Molekule Air Purifier Buying Guide
Molekule is an entirely different type of air purifier. It doesn’t trap the smallest and most harmful pollutants. It literally destroys them using technology the company calls PECO, or Photo Electrochemical Oxidation.
Is Molekule safe? Does Molekule work? How exactly does it work? Is PECO like ozone?
These and other questions are answered in this Molekule air purifier review and buying guide.
This air purifier has a pre-filter to trap debris like pet hair, clumps of dust and other large items.
Then, the main filters handles smaller particles.
So far, that sounds like most air purifiers. But Molekule is different.
This image shows the air cleaner with the cover off.
1. Motor: The motor isn’t shown in the photo, but it is housed in the black, round section above filter #1. It pulls air up and in through the Intake.
2. Pre-filter: The air is drawn through the pre-filter, which is pulled out a bit to show its design. It is a thick media filter similar to a vehicle’s air filter or a thick furnace filter.
It could be called “HEPA-type,” meaning it looks and acts like a True HEPA, but doesn’t reach the 99.97% filtration rate required to be labeled True HEPA. Many air purifiers, the cheaper ones from Holmes for example, use a filter like this as their main filter, not a pre-filter.
As the photo below shows, the Molekule pre-filter does a good job collecting dust and similar debris. The left side shows a new filter; the right shows a filter that should be changed.
3. Molekule main filter: This is where PECO, or photo electrochemical oxidation, takes place.
The filter uses proprietary technology that isn’t fully explained in any of the company’s literature or videos. Molekule does state, “A chemical reaction occurs when a nanoparticle-coated filter is activated by light, breaking down harmful pollutants to their most basic molecular components.”
The blue light at the top of the Molekule is the light that activates the process of photo electrochemical oxidation.
There’s more on the technology here.
The filter has been independently tested by several certified testing agencies. The results show that it is effective in:
4. Air discharge: The air coming out of the Molekule has been purified. Dangerous compounds have been broken into “harmless molecules that are meant to be in the air.” They’re no longer harmful pollutants.
This chart was produced after testing by two reputable, independent agencies.
It shows VOC reduction over 140 minutes based on three filter types: Carbon, True HEPA and Molekule’s PECO filtration.
As you can see, the difference is notable. PECO reduces VOCs quickly and dramatically, and keeps their levels low.
Molekule, Winix and Ionizers – What are the Differences?
There are a few other air purifiers that change the molecular makeup of harmful substances to render them harmless or at least less dangerous.
We’ve seen how Molekule does the job – by breaking down complex pollutants into harmless, more basic compounds like the carbon dioxide we exhale after breathing in fresh air, and water.
Here are two other approaches to the problem.
Quite a few brands make ionizing air purifiers. Most give you the capability to turn off the ionizer. We’ll show why this is important in a minute.
Ionizers release negatively charged ions into the air. A black mold remediation expert explains what happens next:
“These charged ions attach themselves to particles of dust, mold, pollen, pet dander and other allergens and irritants in the air. That charges the particles so that they will attach to each other, making them larger and heavier so they settle faster. It also makes them cling more to surfaces like walls, floors and furniture. Then there are fewer particles drifting around in the air that can be inhaled.”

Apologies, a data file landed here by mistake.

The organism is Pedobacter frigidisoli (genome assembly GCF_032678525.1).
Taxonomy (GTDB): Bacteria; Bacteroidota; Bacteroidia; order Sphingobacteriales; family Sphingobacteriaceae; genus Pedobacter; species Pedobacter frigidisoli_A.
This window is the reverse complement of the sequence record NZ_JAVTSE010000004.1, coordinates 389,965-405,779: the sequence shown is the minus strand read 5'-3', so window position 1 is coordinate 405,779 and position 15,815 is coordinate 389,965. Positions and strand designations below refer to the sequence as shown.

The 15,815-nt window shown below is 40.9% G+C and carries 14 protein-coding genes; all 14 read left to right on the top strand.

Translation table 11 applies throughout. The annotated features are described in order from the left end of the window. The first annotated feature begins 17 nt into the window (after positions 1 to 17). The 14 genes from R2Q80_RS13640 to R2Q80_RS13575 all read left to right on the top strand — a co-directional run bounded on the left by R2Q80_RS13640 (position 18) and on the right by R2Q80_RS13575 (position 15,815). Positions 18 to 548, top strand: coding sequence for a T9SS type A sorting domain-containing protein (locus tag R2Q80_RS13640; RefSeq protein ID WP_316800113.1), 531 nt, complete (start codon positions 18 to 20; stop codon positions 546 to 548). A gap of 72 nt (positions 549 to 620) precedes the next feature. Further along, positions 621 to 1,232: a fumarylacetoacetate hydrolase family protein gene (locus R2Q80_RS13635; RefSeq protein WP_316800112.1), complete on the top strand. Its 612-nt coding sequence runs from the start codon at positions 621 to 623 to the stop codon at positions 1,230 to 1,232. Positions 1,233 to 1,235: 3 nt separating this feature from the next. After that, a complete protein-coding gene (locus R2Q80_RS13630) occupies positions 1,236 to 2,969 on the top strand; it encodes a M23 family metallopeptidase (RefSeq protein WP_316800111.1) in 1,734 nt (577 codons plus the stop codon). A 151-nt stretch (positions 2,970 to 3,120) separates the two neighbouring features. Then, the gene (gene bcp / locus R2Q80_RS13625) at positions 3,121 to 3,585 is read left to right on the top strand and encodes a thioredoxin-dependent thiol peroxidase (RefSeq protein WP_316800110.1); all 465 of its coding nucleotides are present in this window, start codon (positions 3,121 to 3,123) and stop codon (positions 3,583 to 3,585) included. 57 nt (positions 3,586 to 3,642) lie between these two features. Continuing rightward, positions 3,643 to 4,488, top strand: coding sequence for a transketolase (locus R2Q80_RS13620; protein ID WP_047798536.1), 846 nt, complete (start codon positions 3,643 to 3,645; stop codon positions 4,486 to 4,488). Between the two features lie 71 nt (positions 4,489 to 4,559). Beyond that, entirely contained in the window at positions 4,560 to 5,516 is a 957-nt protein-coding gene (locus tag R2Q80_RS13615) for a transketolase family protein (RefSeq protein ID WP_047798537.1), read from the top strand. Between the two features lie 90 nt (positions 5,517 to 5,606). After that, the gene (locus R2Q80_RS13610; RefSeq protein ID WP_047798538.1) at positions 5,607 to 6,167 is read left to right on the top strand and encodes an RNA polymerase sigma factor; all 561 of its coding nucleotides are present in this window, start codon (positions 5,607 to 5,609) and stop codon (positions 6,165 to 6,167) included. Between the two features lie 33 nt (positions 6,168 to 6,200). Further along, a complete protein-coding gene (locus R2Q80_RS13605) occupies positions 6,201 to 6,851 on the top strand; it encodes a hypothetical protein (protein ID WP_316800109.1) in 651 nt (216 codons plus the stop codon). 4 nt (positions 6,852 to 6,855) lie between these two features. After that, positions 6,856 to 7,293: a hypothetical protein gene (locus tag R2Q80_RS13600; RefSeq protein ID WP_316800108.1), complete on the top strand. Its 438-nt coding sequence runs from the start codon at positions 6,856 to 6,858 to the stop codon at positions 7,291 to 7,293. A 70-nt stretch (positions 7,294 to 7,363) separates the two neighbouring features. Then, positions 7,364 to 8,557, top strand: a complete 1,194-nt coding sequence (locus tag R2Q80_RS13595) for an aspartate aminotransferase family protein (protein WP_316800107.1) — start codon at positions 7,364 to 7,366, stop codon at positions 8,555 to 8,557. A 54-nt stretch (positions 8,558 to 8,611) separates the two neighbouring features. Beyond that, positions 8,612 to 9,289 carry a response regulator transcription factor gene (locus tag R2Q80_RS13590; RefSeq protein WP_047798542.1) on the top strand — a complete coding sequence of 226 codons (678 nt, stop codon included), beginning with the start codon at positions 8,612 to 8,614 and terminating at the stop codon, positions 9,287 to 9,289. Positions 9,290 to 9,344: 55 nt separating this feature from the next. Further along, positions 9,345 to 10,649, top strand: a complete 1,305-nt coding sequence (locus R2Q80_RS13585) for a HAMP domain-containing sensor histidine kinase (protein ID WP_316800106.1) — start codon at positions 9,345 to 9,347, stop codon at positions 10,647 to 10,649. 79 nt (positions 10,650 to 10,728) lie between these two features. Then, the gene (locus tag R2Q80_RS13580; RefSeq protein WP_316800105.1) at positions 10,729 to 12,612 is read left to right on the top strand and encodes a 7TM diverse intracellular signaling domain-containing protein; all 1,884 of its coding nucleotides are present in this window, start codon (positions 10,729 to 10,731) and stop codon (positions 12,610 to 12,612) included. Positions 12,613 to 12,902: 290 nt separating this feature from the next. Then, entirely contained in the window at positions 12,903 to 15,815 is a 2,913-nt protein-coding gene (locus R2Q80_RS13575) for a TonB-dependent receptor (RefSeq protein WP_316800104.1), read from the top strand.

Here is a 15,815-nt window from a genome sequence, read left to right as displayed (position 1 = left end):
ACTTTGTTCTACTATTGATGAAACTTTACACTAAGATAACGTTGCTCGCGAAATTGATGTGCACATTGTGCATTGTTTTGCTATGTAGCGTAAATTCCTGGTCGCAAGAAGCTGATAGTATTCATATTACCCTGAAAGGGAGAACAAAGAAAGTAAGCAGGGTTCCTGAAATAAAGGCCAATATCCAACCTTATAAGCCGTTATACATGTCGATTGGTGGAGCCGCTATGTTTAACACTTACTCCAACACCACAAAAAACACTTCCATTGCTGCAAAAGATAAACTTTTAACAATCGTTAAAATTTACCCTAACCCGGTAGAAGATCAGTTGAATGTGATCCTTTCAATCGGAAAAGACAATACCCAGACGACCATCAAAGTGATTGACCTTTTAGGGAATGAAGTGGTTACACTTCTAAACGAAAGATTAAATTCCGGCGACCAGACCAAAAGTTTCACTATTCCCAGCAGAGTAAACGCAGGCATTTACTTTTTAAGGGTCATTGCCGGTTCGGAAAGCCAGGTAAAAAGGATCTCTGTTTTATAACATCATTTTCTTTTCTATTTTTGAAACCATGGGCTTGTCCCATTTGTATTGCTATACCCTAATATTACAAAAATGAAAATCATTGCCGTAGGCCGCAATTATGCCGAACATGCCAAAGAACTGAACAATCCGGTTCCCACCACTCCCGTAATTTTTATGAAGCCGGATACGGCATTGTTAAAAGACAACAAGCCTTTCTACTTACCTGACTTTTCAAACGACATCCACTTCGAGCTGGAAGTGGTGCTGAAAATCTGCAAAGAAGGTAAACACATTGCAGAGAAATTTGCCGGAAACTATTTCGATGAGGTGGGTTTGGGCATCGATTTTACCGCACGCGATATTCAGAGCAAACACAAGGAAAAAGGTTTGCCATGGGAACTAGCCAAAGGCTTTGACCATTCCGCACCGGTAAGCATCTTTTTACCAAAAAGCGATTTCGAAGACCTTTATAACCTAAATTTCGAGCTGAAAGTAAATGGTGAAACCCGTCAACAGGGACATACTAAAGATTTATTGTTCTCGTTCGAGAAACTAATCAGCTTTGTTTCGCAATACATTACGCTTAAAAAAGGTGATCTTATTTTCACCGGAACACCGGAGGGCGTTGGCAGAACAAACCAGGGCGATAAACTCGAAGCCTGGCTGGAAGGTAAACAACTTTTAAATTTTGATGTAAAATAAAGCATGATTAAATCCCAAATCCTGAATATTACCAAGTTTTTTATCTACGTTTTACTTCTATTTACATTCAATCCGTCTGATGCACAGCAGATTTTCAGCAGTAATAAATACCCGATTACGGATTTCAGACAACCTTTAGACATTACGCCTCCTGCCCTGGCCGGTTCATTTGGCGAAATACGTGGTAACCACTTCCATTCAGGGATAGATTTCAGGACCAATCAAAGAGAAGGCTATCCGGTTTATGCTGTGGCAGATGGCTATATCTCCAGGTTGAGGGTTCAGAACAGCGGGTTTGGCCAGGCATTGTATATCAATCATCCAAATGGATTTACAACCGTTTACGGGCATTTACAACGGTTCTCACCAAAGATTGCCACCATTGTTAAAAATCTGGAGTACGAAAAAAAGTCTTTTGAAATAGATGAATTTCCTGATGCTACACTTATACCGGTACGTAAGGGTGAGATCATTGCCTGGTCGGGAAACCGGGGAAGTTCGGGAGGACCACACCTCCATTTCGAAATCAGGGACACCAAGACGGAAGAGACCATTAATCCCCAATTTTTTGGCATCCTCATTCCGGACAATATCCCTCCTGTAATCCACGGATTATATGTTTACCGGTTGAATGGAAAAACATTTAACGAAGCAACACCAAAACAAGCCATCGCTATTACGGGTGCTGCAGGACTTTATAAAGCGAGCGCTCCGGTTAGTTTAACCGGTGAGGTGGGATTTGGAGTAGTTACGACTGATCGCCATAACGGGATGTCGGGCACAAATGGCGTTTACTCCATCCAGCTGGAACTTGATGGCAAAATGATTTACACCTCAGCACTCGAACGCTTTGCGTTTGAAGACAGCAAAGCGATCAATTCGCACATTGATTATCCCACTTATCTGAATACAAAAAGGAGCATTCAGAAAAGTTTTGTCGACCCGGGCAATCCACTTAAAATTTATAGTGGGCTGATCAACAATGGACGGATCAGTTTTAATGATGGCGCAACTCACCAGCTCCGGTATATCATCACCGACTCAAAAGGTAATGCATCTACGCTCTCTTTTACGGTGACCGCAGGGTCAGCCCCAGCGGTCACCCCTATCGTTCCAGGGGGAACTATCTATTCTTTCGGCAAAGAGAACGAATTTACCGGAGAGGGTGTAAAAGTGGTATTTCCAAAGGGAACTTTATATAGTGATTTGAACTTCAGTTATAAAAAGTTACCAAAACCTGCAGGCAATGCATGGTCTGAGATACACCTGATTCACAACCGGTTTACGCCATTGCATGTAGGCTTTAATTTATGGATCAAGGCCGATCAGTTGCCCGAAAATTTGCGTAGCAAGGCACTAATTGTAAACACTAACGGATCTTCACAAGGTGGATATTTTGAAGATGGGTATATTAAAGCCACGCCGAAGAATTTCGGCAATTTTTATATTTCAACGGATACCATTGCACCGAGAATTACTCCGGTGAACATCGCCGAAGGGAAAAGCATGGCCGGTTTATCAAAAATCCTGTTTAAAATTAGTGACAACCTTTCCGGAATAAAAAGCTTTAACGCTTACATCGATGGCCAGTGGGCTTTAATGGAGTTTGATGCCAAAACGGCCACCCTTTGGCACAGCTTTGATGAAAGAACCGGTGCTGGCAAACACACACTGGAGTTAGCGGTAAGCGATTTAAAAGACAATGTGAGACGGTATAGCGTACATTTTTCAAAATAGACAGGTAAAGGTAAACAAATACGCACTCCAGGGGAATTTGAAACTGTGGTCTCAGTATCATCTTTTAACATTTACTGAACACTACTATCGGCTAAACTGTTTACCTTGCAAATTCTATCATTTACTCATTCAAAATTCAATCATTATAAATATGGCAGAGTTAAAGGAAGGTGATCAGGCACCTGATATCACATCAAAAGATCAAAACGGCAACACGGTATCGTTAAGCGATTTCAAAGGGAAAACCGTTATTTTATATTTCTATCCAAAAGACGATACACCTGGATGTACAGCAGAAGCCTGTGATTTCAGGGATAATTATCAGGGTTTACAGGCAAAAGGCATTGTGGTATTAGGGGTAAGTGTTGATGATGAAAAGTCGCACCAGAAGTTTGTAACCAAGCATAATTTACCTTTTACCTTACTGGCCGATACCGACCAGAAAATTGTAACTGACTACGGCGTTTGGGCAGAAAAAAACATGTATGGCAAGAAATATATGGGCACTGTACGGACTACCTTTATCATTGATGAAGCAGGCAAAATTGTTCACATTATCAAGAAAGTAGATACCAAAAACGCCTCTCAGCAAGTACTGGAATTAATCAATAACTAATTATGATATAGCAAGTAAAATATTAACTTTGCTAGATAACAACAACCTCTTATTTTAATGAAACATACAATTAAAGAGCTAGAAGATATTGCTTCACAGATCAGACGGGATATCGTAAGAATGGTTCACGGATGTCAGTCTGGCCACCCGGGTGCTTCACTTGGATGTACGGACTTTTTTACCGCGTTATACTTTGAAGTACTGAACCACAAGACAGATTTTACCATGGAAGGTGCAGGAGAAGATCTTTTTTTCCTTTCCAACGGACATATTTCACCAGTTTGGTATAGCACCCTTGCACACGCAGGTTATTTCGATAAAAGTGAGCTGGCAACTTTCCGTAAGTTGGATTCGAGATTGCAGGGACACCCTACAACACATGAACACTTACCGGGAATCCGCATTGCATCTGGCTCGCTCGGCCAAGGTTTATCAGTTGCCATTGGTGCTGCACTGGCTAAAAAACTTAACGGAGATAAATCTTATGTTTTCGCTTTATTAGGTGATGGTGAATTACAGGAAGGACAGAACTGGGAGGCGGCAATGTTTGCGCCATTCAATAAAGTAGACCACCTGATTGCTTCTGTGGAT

That sounds reasonable, but there are two concerns with ionizing air purifiers:
1. The mold spores, even though attached to other particles, can still grow. Mold, pollen, pet dander and other pollutants/allergens aren’t removed from your home.
2. Perhaps of greater concern, ionizers are known to produce ozone. In the upper atmosphere, ozone protects the earth from excessive warming. But in the air we breathe, it is considered a pollutant and can be harmful. Just as the charged particles cling to pollutants, they will cling to the lining of your respiratory system including your lungs and damage them.
The saying is, “Ozone – Good up high, but bad nearby.”
If you care to know more, you can read about the dangers of ozone-producing air purifiers in this guide from the US Environmental Protection Agency (EPA).
Winix Air Purifiers
Winix is an innovative brand, as Molekule is.
The approach Winix takes is to develop air purifiers that emit hydroxyls, which are safe compounds. Hydroxyls are naturally occurring but can be produced too.
Winix calls the technology PlasmaWave and says this about it. PlasmaWave “Creates Hydroxyls to instantly neutralize bacteria, VOCs, odors and gases while emitting no harmful ozone.”
Hydroxyl, or -OH, has a negative charge which attracts pollutants with a positive charge. When this occurs, new compounds are formed that are not dangerous. And those compounds quickly break down into harmless molecules like water, oxygen and carbon dioxide.
So far, the results of Winix PlasmaWave sound a lot like Molekule technology.
There is one significant difference: Winix PlasmaWave creates a small amount of ozone. The level is much lower than the amount of ozone released by ionizers, but it isn’t zero.
This chart shows dangerous ozone levels. Winix produces less than the 50 parts per billion (50ppb) that is considered dangerous.
Here are two conclusions:
1. Most experts that have tested Winix believe the ozone amounts are safe to anyone except those with already compromised breathing (severe allergies or asthma, COPD).
2. The PlasmaWave function can be turned off. The Winix HEPA and carbon filters do an excellent job removing most pollutants without creating hydroxyls and ozone.